We will all have challenges, up to and including our own demise. To quote Michael Crichton, “no one escapes from life alive.”
I have tried a bunch of approaches, from Western to Eastern spirituality, from organized religion to mindfulness classes, from psychology study to counseling.
Right now, I think the answer is Epictetus. His words can help us train for the real run, the run for our lives and our moral character. It’s not a run we can “win,” exactly. And it lasts our whole lives.
In his Discourses 4.6, the Stoic thinker delves into politics versus philosophy. He is having a discussion with a student who complains that he is not respected—even pitied—by powerful men in political office. Why can’t he play an important role in politics, too? Epictetus points out all the effort that the politician has gone to in order to achieve his “success” in government. He callsmout the attention the politician has given to flattering, pleasing, and lying to get ahead with others.
Those who care about their souls have a different approach, he says. The follower of philosophy should ask herself upon waking up,
"What have I still to do to achieve freedom from passion? To achieve peace of mind? Who am I? Surely not a mere body? Or possessions, or reputation? None of these things. But what? I’m a rational living being."
From there, her daily training begins. She questions herself further, “’Where have I gone wrong’ with regard to achieving happiness? ‘What did I do’ that was unfriendly, or unsociable, or inconsiderate? ‘What have I not done that I should do’…?”(Discourses 4.6.34 – 35, Robin Hard translation)
The very act of asking these questions of ourselves is a way to keep ourselves nimble in our ethical lives. Self-reflection creates the right circumstances for improving how we treat other people and ourselves.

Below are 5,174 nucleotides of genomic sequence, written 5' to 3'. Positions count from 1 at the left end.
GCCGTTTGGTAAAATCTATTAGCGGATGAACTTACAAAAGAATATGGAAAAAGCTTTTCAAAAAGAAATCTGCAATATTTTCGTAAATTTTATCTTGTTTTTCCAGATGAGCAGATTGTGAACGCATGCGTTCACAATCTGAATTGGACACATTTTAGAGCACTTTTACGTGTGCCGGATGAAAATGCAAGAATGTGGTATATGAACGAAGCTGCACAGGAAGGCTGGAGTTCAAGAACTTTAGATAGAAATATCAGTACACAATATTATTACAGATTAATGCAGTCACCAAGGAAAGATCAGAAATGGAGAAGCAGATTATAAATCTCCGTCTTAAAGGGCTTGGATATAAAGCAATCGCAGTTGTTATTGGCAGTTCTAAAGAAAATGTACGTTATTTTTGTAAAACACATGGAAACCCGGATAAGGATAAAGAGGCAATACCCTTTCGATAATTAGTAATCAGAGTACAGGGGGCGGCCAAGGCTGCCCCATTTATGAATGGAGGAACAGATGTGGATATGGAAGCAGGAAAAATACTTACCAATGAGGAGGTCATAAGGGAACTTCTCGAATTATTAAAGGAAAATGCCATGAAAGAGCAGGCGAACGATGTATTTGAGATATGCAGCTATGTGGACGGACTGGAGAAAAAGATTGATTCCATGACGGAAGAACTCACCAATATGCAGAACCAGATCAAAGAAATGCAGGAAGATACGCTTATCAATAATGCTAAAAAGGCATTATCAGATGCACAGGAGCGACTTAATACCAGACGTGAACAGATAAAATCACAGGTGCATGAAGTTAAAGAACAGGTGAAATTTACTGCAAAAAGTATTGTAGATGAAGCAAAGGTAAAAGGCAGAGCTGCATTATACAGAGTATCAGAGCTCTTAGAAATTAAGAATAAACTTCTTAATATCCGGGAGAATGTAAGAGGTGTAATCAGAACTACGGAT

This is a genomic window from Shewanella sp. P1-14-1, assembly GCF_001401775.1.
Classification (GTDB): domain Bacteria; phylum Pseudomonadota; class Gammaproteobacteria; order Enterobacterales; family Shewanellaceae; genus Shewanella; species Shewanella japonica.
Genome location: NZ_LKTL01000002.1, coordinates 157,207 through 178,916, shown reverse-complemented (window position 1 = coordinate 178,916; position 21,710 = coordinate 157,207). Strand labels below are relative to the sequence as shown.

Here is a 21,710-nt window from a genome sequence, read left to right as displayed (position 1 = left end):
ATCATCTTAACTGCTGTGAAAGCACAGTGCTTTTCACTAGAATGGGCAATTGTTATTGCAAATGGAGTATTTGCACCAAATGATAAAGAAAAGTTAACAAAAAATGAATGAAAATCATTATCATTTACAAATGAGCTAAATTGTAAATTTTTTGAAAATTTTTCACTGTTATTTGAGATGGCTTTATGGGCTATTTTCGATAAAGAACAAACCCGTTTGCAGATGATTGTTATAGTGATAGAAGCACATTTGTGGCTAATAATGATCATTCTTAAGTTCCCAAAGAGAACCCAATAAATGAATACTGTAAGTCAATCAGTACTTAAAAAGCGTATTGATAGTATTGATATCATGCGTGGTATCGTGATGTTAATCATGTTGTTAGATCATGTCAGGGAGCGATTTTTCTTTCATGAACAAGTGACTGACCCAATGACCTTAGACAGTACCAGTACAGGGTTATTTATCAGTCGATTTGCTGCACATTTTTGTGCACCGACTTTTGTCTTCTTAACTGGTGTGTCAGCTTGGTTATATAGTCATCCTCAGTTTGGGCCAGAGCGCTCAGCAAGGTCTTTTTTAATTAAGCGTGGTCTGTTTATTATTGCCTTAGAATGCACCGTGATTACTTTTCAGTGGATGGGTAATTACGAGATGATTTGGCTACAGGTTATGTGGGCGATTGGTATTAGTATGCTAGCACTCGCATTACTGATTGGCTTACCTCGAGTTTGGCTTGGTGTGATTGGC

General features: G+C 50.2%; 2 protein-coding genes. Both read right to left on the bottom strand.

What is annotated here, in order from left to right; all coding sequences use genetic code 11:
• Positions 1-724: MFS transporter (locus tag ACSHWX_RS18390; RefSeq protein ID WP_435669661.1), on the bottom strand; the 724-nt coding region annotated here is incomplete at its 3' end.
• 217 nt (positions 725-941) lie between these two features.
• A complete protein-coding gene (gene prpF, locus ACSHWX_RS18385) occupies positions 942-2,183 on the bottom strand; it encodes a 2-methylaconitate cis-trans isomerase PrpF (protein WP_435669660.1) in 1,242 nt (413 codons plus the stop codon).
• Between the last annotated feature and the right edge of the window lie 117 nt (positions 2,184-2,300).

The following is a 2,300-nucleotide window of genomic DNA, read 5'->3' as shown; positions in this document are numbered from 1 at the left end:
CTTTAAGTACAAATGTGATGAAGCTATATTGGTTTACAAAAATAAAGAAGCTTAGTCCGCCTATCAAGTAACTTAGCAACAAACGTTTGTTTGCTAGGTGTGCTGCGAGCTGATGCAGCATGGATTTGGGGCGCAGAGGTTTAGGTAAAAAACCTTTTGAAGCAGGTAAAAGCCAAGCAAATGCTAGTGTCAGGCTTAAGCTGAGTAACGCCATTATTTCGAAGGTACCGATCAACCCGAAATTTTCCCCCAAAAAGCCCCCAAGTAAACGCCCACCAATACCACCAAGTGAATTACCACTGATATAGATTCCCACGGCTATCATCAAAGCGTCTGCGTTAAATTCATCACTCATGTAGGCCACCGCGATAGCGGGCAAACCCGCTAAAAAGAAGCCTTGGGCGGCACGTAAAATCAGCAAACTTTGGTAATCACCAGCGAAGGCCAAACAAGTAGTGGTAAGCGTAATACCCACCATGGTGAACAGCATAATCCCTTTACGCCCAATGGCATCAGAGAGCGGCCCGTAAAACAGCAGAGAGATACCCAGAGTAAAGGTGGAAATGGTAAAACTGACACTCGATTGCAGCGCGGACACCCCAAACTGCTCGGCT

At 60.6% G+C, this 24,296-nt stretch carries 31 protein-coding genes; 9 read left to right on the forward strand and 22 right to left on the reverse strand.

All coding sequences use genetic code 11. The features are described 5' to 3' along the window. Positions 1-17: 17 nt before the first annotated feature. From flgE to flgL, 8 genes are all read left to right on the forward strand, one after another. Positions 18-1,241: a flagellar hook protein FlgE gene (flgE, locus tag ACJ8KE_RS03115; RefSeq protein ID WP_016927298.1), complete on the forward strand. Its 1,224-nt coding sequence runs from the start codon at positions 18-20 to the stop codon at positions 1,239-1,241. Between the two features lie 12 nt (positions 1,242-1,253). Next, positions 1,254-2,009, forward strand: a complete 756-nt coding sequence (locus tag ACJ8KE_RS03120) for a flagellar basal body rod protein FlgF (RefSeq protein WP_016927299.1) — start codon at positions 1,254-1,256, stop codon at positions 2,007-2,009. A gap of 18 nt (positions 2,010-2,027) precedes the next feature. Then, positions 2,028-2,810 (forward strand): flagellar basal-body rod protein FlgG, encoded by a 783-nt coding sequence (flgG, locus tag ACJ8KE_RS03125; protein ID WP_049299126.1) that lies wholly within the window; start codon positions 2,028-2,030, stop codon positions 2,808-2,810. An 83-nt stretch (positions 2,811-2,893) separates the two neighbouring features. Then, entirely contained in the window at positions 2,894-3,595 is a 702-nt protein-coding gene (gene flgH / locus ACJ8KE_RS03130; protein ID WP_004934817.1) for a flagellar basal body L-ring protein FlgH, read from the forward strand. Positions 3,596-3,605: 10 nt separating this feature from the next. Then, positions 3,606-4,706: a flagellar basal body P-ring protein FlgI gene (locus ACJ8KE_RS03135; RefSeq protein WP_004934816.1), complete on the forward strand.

Stoic exercises can also help us cope with the many sad things we’ll be confronted with in our daily lives. In my study of Buddhism, I’ve encountered the idea that life is suffering. There is truth there.
As Stoics, we can strengthen ourselves by training our inner rational being to prepare for the tough times.
We can train by imagining being strong facing difficulty. We can picture looking down, as if from above, on our lives. We can try to keep a broad perspective on each little moment, knowing it is one of many moments lived by many individuals across many lands.
And every day, we can question our own thoughts, knowing that these “impressions” so often lead us down the wrong path. That is true all around us, both for our unavoidable difficulties and for our personal challenges. If everyone just relied on their first impressions of the Spartan-style run’s course, the place would be a ghost town. Instead, people ask themselves, “How could I train to do this? What skills would I need? Why shouldn’t I crawl through mud to get that cool T-shirt (and to know I have achieved finishing this thing)?”
I personally would still avoid the mud. But I won’t shirk from working on my inner “genius”—as the ancients called it.
And ultimately, I will keep on striving to do my best to represent courage and wisdom, and to privilege that rational part of myself. I know I won’t always succeed and will stumble. But that’s not the point. I’ll still keep running.
About The Stoic Mom
I'm a writer, editor, and mom to two daughters in Northern California on a journey to discover how Stoic philosophy and mindful approaches can change a parent's - or any person's - life.